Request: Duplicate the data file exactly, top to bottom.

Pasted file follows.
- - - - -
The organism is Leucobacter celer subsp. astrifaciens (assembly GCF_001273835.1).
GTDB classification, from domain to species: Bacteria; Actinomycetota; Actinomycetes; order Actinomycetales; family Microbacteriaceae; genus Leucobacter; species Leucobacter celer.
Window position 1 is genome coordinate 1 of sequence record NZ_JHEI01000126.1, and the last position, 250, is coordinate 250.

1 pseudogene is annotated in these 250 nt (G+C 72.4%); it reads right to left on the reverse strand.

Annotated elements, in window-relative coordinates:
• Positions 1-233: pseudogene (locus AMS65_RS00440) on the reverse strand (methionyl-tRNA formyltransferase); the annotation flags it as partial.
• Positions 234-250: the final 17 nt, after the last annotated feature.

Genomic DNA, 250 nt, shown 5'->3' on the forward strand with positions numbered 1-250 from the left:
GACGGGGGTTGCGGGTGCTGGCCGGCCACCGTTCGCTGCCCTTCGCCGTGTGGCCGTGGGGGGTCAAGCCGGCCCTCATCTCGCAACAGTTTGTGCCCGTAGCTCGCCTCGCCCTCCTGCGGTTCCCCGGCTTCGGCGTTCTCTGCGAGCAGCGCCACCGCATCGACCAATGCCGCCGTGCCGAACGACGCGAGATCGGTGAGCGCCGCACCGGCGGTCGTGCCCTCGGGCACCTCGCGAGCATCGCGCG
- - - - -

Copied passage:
The organism is Leucobacter celer subsp. astrifaciens (assembly GCF_001273835.1).
GTDB classification, from domain to species: Bacteria; Actinomycetota; Actinomycetes; order Actinomycetales; family Microbacteriaceae; genus Leucobacter; species Leucobacter celer.
Window position 1 is genome coordinate 1 of sequence record NZ_JHEI01000126.1, and the last position, 250, is coordinate 250.

1 pseudogene is annotated in these 250 nt (G+C 72.4%); it reads right to left on the reverse strand.

Annotated elements, in window-relative coordinates:
• Positions 1-233: pseudogene (locus AMS65_RS00440) on the reverse strand (methionyl-tRNA formyltransferase); the annotation flags it as partial.
• Positions 234-250: the final 17 nt, after the last annotated feature.

Genomic DNA, 250 nt, shown 5'->3' on the forward strand with positions numbered 1-250 from the left:
GACGGGGGTTGCGGGTGCTGGCCGGCCACCGTTCGCTGCCCTTCGCCGTGTGGCCGTGGGGGGTCAAGCCGGCCCTCATCTCGCAACAGTTTGTGCCCGTAGCTCGCCTCGCCCTCCTGCGGTTCCCCGGCTTCGGCGTTCTCTGCGAGCAGCGCCACCGCATCGACCAATGCCGCCGTGCCGAACGACGCGAGATCGGTGAGCGCCGCACCGGCGGTCGTGCCCTCGGGCACCTCGCGAGCATCGCGCG